Walmart is Using VR to Assess & Promote Employees

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Walmart is no stranger to VR, from its nation-wide VR training program, to its recent traveling VR installation to promote How to Train Your Dragon: The Hidden World (2019). Now, the company is putting the technology ever closer to the heart of its business by using it to determine if prospective middle managers have the right stuff to make it up the corporate ladder.

As reported by the Wall Street Journal, Walmart has partnered with Menlo Park-based VR training startup Strivr yet again to create a VR skills assessment program that will help the company promote its mid-level employees.

A prospective candidate dons a VR headset and is tested to see how they respond to a number of situations in VR—everything from an angry shopper to an underperforming worker. WSJ reports that the program tests a worker’s strengths, weaknesses and potential, and is being deployed to stores ultimately with the aim of determining who gets raises and who gets demoted.

While it could sound somewhat dystopian, a comprehensive and impartial test could better help limit traditional biases in the hiring process. Beth Nagel, Walmart human resources market manager for the Pittsburgh area, however calls VR a “touchpoint in our selection process. It’s not a disqualifier,” but rather another tool to help the company substantiate “what we as a manager see in someone as potential.”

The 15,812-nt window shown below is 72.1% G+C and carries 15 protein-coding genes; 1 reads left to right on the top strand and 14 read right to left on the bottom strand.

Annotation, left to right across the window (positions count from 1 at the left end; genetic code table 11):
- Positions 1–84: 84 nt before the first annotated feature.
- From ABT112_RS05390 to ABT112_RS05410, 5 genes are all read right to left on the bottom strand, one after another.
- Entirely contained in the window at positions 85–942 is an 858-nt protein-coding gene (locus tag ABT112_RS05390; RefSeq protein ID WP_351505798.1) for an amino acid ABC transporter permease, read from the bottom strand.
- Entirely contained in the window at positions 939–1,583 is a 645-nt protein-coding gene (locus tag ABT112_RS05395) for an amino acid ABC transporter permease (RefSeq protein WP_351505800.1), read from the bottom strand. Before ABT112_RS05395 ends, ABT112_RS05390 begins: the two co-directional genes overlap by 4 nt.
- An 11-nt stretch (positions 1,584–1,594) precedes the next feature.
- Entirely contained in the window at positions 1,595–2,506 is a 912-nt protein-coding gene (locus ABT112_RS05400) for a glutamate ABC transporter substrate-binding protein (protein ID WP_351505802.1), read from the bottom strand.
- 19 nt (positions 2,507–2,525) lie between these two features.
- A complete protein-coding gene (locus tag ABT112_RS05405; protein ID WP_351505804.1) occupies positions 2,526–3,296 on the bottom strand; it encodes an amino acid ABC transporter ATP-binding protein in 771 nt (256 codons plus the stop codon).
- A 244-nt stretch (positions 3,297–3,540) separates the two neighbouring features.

“What we’re trying to do is understand the capacity of the individual from a leadership perspective and how they view situations,” said Drew Holler, Walmart’s senior vice president of associate experience.

More surprising still, the program has already been used to assess over 10,000 employees; WSJ reports it’s been used in a new store management structure to help reduce the number of managers needed. In essence, it appears Walmart is looking for better managers that help them reduce overall labor costs.

Strivr also worked with Walmart on their nation-wide VR training program, which launched last year alongside the purchase of over 17,000 Oculus Go headsets by the big-box store. The two companies are also working to further integrate data points such as a worker’s body movement and attention data to get a clearer picture of employee potential. For now though, employees are only assessed on the answers they give, although it’s not hard to imagine in the near future that a company may use any number of data points, such as eye-tracking data, to better approximate what’s going on in their employee’s heads.



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